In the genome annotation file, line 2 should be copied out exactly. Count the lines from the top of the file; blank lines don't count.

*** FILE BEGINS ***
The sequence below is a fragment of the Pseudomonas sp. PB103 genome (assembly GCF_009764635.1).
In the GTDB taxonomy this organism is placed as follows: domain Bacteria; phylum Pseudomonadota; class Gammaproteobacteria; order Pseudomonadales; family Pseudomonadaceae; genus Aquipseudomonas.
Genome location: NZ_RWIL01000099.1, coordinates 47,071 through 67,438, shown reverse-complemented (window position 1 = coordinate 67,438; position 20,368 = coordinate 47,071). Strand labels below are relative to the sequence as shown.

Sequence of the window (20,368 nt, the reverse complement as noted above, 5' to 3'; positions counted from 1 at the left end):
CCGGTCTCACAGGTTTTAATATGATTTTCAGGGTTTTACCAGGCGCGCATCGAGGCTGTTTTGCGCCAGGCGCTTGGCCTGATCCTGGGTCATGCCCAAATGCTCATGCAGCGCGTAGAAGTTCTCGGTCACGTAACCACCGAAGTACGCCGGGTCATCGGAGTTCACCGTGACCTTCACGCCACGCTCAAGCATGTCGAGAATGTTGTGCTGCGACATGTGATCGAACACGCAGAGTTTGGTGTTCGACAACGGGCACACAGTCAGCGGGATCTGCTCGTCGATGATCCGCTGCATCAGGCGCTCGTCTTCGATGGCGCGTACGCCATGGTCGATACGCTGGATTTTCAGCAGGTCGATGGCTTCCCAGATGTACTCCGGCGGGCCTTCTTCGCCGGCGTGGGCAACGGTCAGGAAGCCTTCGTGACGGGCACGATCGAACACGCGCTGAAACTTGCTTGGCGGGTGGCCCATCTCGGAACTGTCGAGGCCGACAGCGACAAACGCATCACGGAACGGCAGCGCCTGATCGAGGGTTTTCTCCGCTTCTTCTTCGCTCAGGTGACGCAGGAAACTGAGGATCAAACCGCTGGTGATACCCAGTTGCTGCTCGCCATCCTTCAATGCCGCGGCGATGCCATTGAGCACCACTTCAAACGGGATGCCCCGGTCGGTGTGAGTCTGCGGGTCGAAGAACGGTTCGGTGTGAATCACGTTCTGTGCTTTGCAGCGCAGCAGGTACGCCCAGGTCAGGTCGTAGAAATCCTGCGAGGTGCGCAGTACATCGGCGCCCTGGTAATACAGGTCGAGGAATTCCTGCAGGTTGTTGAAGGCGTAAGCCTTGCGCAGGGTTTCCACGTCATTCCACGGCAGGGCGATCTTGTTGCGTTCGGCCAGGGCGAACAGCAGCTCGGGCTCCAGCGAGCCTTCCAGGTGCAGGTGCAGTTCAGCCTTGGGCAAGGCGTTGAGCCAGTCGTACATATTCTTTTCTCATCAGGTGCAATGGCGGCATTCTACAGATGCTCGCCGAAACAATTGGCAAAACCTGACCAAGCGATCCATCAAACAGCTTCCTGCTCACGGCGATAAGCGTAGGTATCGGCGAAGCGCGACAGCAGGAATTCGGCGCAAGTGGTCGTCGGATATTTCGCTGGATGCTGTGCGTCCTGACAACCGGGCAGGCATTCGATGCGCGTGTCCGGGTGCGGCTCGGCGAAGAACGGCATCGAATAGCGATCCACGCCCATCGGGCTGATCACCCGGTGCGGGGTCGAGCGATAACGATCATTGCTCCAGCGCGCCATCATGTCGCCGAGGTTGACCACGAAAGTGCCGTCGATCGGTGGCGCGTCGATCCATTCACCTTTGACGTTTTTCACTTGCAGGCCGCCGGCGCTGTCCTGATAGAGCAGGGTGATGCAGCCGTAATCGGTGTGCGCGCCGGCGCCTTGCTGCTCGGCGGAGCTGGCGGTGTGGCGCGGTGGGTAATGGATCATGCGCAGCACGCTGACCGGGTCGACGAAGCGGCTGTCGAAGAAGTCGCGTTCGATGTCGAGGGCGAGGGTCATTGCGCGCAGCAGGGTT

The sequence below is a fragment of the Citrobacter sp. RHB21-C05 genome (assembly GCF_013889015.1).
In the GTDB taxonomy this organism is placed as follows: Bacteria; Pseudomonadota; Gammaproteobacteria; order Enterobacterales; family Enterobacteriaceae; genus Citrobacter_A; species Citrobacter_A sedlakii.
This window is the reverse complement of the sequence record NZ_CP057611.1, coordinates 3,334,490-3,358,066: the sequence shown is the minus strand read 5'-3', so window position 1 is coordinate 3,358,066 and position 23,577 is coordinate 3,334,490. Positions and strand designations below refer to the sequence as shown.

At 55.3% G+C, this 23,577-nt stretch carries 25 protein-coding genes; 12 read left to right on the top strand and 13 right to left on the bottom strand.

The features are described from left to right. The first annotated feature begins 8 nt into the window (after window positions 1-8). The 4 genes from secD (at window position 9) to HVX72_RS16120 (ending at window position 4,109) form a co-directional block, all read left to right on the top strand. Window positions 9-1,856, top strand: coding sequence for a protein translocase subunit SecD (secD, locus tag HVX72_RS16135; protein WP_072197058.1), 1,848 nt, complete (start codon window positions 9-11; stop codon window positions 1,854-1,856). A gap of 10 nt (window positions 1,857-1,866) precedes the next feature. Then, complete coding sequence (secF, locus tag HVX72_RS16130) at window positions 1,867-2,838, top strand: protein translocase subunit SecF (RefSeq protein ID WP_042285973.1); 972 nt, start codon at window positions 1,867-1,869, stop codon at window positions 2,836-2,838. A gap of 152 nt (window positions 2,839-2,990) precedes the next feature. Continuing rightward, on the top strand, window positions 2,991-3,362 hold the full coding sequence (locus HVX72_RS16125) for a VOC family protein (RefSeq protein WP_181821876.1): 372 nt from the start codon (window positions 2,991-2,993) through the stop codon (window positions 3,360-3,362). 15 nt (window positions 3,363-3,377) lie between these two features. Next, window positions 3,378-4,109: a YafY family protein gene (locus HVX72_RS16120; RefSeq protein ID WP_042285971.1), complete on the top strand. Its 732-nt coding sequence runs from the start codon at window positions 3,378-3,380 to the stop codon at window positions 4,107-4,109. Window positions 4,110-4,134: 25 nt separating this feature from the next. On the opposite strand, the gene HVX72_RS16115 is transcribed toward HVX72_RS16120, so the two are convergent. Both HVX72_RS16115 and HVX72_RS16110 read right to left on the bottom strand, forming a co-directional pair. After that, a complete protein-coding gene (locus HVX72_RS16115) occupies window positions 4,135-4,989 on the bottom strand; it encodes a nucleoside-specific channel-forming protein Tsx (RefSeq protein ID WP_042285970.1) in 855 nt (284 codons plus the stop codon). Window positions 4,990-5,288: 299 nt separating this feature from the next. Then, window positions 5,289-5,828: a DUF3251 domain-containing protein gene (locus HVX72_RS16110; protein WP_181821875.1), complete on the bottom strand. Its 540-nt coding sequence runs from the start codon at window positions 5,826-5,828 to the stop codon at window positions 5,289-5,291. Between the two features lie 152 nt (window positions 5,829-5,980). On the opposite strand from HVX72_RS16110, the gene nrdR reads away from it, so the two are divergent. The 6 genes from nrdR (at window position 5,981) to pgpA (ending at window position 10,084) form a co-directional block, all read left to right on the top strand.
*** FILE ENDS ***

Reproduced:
In the GTDB taxonomy this organism is placed as follows: domain Bacteria; phylum Pseudomonadota; class Gammaproteobacteria; order Pseudomonadales; family Pseudomonadaceae; genus Aquipseudomonas.